Debt-to-Income Ratio (DTI) for an FHA Loan: What’s the Max?

Written by Steven PorrelloSeptember 14th, 20224 minute read

Jump to section: FHA loan DTI calculator | Income and debt for FHA loan | Compensating factors | FHA loan DTI chart | How to lower your DTI

The max debt-to-income ratio for an FHA loan is 43%. In other words, your total monthly debts (including future monthly mortgage payments) shouldn’t exceed 43% of your pre-tax monthly income if you want to qualify for an FHA loan.

That said, your FHA lender may approve a higher DTI for your FHA loan if you have certain financial strengths (called “compensating factors”) that offset your risk. With compensating factors, the absolute maximum DTI for an FHA loan is 50%. Below the DTI calculator for an FHA loan, we’ll discuss what goes into your debt-to-income ratio, what compensating factors permit a higher DTI, and how to lower your debt-to-income ratio naturally.

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FHA loan debt-to-income (DTI) calculator

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What income and debt is used to calculate DTI for an FHA loan?

Income for FHA loan

Your FHA lender wants your gross monthly income, which is how much you earn before taxes and other deductions are taken out. The following types of income can be used in your debt-to-income ratio for an FHA loan:

  • Wages from an employer
  • Self-employment or small business income
  • Rental income
  • Alimony and child support
  • Disability income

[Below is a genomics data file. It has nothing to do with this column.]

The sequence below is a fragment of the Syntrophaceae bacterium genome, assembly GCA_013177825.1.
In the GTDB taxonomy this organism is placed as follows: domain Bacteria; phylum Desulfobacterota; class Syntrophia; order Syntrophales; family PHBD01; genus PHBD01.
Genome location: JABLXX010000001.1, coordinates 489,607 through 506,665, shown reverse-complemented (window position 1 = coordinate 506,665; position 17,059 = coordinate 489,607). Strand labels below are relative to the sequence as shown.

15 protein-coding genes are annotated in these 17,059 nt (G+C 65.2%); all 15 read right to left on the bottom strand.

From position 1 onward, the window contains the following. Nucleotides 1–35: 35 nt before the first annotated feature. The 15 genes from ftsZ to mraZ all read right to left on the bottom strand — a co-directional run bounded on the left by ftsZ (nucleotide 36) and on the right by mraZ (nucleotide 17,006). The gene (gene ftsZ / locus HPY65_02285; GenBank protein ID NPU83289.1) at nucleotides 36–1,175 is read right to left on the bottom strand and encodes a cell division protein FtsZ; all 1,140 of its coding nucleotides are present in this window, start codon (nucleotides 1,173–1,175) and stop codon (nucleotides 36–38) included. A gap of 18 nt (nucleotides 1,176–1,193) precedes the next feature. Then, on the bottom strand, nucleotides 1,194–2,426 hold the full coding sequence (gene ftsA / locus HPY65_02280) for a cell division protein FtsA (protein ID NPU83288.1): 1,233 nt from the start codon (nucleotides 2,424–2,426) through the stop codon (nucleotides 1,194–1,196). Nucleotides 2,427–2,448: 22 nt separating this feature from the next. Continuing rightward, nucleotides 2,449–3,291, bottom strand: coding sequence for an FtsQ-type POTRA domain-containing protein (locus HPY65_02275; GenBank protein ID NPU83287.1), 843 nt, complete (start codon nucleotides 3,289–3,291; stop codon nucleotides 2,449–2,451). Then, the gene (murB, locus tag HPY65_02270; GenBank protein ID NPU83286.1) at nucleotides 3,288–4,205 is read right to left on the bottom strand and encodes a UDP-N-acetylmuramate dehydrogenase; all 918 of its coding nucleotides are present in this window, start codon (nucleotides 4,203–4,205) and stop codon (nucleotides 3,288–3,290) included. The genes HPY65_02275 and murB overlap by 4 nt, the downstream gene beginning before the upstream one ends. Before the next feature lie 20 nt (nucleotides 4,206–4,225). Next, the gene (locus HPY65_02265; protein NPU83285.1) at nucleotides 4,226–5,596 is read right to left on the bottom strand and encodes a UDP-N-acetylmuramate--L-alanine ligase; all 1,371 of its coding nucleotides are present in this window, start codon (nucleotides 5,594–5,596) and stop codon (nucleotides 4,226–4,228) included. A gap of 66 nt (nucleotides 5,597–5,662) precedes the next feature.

• 401(k), social security, or other pensions

🔍 What’s the difference between front-end and back-end DTI ratios? Front-end ratios measure your housing expenses against your monthly income. Back-end ratios, on the other hand, measure all your debt against your income. For FHA loans, your front-end ratio should be between 31% and 40%, whereas your back-end ratio cannot exceed 43%. Learn more about debt-to-income ratios.

Debt for FHA loan

Your debts are recurring monthly payments, like rent, car loans, and credit cards. These are minimum payments, not account balances or principals (student loans are different; we’ll discuss those below). So if you owe $5,000 on a personal loan but your minimum monthly payment is $250, then you’d use the $250 as debt in your DTI ratio. The FHA considers the following as debts:

  • Rent or monthly mortgage payments
  • Student loans
  • Car and personal loans
  • Credit cards and other revolving lines of credit
  • Child support or alimony

The FHA doesn’t consider monthly utility bills, food costs, transportation, insurance premiums, retirement contributions, or savings contributions as “debts,” even if they are recurring.

🎒 How are student loan payments calculated? The FHA will use the monthly payment that shows up on your credit report, unless you can prove that you’re currently paying less than that amount. If you’ve deferred your payments, the FHA will use 0.5% of your outstanding balance.

How to get approved with a higher DTI on an FHA loan: compensating factors

“Compensating factors” are financial strengths that can be used to offset a higher DTI for an FHA loan. With two or more compensating factors, the maximum DTI is 50%. Aside from opting for a cosigner on your FHA loan, the following are the most common compensating factors for an individual applying for an FHA loan:

  • Significant cash reserves: Your lender may approve a high DTI if you have at least three months worth of mortgage payments in a savings account. This should be liquid cash, which is money you can withdraw easily (not investments or equity). You can also count gifts, cash received at closing, and withdrawals from retirement accounts (as long as the withdrawal isn’t more than 60% of your retirement savings).